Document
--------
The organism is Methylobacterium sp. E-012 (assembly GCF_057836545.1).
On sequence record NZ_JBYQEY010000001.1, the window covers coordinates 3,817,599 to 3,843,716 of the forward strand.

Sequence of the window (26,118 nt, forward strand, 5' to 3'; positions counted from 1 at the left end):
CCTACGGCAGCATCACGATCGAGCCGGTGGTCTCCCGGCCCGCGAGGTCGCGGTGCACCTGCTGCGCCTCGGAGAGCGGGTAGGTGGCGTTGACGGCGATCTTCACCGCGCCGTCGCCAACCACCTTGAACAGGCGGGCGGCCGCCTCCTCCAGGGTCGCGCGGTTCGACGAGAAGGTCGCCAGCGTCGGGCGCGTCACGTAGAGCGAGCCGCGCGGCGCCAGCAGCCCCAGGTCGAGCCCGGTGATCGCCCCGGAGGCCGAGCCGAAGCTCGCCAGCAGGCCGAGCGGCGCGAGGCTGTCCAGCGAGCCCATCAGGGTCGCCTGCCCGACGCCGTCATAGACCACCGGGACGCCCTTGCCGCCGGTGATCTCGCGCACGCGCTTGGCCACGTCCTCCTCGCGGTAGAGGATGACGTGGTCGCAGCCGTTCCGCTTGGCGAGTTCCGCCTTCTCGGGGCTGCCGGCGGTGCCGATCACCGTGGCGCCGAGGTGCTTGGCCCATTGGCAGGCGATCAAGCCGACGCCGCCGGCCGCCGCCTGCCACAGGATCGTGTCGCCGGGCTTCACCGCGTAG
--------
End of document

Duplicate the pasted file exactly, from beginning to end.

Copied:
The organism is Methylobacterium sp. E-012 (assembly GCF_057836545.1).
On sequence record NZ_JBYQEY010000001.1, the window covers coordinates 3,817,599 to 3,843,716 of the forward strand.

Sequence of the window (26,118 nt, forward strand, 5' to 3'; positions counted from 1 at the left end):
CCTACGGCAGCATCACGATCGAGCCGGTGGTCTCCCGGCCCGCGAGGTCGCGGTGCACCTGCTGCGCCTCGGAGAGCGGGTAGGTGGCGTTGACGGCGATCTTCACCGCGCCGTCGCCAACCACCTTGAACAGGCGGGCGGCCGCCTCCTCCAGGGTCGCGCGGTTCGACGAGAAGGTCGCCAGCGTCGGGCGCGTCACGTAGAGCGAGCCGCGCGGCGCCAGCAGCCCCAGGTCGAGCCCGGTGATCGCCCCGGAGGCCGAGCCGAAGCTCGCCAGCAGGCCGAGCGGCGCGAGGCTGTCCAGCGAGCCCATCAGGGTCGCCTGCCCGACGCCGTCATAGACCACCGGGACGCCCTTGCCGCCGGTGATCTCGCGCACGCGCTTGGCCACGTCCTCCTCGCGGTAGAGGATGACGTGGTCGCAGCCGTTCCGCTTGGCGAGTTCCGCCTTCTCGGGGCTGCCGGCGGTGCCGATCACCGTGGCGCCGAGGTGCTTGGCCCATTGGCAGGCGATCAAGCCGACGCCGCCGGCCGCCGCCTGCCACAGGATCGTGTCGCCGGGCTTCACCGCGTAG